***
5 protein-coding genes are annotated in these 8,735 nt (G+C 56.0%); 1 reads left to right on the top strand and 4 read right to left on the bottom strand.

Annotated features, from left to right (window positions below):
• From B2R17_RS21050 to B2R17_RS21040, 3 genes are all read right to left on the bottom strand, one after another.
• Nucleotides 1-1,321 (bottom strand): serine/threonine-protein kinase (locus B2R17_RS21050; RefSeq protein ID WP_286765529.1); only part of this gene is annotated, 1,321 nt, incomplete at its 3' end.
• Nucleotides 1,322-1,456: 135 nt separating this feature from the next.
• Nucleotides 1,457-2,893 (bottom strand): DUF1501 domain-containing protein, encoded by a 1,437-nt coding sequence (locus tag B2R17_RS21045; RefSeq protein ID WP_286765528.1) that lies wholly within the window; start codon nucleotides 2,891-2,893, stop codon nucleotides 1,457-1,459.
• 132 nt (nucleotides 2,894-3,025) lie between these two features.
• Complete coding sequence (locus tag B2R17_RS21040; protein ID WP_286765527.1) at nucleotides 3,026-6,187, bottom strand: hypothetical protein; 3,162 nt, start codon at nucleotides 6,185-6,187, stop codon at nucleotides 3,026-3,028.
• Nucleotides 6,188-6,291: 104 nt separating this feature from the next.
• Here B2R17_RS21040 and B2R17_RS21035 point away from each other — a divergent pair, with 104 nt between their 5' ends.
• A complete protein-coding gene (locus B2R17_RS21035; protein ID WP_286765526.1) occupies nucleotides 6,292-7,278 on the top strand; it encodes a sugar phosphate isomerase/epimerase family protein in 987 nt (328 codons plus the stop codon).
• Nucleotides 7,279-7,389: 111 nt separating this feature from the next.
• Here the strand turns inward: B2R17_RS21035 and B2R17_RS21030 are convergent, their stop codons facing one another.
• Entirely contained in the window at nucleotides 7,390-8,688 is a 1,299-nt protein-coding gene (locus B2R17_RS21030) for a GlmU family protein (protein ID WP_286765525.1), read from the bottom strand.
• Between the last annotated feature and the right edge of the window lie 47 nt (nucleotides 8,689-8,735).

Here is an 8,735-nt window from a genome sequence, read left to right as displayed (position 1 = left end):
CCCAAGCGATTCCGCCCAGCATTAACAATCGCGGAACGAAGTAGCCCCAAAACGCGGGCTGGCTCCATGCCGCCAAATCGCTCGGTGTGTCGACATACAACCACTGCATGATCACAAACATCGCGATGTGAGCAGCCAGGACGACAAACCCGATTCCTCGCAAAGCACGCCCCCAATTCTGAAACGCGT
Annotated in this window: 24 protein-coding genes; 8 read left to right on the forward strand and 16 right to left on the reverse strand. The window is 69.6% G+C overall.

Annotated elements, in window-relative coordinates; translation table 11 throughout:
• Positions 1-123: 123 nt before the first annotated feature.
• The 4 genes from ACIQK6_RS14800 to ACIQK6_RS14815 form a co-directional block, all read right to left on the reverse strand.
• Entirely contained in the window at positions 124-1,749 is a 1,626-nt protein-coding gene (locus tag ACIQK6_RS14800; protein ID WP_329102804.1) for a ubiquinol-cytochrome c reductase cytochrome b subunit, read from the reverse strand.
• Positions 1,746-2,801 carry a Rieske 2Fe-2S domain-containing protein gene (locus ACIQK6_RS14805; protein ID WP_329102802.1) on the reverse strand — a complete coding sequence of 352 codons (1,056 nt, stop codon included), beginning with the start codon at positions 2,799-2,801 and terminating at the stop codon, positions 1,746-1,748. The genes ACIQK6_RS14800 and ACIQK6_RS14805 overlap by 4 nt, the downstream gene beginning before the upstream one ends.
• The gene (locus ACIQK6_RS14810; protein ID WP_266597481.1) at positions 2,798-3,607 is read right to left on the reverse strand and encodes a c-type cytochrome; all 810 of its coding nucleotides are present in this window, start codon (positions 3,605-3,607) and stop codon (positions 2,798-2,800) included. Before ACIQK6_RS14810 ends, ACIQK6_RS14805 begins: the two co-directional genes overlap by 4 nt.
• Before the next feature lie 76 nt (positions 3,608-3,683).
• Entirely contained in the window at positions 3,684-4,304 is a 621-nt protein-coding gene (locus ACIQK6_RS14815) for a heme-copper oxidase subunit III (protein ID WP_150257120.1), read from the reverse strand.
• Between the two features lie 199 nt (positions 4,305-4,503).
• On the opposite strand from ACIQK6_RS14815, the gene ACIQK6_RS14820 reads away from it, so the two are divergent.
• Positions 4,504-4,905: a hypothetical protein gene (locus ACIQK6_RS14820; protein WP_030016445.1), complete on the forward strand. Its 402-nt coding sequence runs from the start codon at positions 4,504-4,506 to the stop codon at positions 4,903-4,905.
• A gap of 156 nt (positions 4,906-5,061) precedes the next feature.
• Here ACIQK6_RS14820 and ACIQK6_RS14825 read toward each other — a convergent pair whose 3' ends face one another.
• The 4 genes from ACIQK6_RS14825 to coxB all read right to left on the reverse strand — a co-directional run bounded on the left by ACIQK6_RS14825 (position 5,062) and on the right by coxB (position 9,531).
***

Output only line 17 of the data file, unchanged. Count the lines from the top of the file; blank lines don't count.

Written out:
CCCAAGCGATTCCGCCCAGCATTAACAATCGCGGAACGAAGTAGCCCCAAAACGCGGGCTGGCTCCATGCCGCCAAATCGCTCGGTGTGTCGACATACAACCACTGCATGATCACAAACATCGCGATGTGAGCAGCCAGGACGACAAACCCGATTCCTCGCAAAGCACGCCCCCAATTCTGAAACGCGT